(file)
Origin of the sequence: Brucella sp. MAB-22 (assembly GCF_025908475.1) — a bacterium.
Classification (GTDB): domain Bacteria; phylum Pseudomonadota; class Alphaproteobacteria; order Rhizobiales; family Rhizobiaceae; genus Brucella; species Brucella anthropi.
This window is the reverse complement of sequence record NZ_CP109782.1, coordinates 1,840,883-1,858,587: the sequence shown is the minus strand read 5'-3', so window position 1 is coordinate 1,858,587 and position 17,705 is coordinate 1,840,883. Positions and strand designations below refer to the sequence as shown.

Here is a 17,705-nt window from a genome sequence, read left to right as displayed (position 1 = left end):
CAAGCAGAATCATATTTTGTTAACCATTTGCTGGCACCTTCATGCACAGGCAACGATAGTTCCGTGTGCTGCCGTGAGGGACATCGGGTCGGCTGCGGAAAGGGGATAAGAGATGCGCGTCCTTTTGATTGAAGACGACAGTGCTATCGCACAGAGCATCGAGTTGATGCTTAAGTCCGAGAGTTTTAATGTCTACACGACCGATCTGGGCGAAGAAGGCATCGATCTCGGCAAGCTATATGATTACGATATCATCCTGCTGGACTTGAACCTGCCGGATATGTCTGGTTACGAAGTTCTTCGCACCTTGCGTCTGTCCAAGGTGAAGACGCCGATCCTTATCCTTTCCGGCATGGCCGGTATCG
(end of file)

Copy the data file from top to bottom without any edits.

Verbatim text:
Origin of the sequence: Brucella sp. MAB-22 (assembly GCF_025908475.1) — a bacterium.
Classification (GTDB): domain Bacteria; phylum Pseudomonadota; class Alphaproteobacteria; order Rhizobiales; family Rhizobiaceae; genus Brucella; species Brucella anthropi.
This window is the reverse complement of sequence record NZ_CP109782.1, coordinates 1,840,883-1,858,587: the sequence shown is the minus strand read 5'-3', so window position 1 is coordinate 1,858,587 and position 17,705 is coordinate 1,840,883. Positions and strand designations below refer to the sequence as shown.

Here is a 17,705-nt window from a genome sequence, read left to right as displayed (position 1 = left end):
CAAGCAGAATCATATTTTGTTAACCATTTGCTGGCACCTTCATGCACAGGCAACGATAGTTCCGTGTGCTGCCGTGAGGGACATCGGGTCGGCTGCGGAAAGGGGATAAGAGATGCGCGTCCTTTTGATTGAAGACGACAGTGCTATCGCACAGAGCATCGAGTTGATGCTTAAGTCCGAGAGTTTTAATGTCTACACGACCGATCTGGGCGAAGAAGGCATCGATCTCGGCAAGCTATATGATTACGATATCATCCTGCTGGACTTGAACCTGCCGGATATGTCTGGTTACGAAGTTCTTCGCACCTTGCGTCTGTCCAAGGTGAAGACGCCGATCCTTATCCTTTCCGGCATGGCCGGTATCG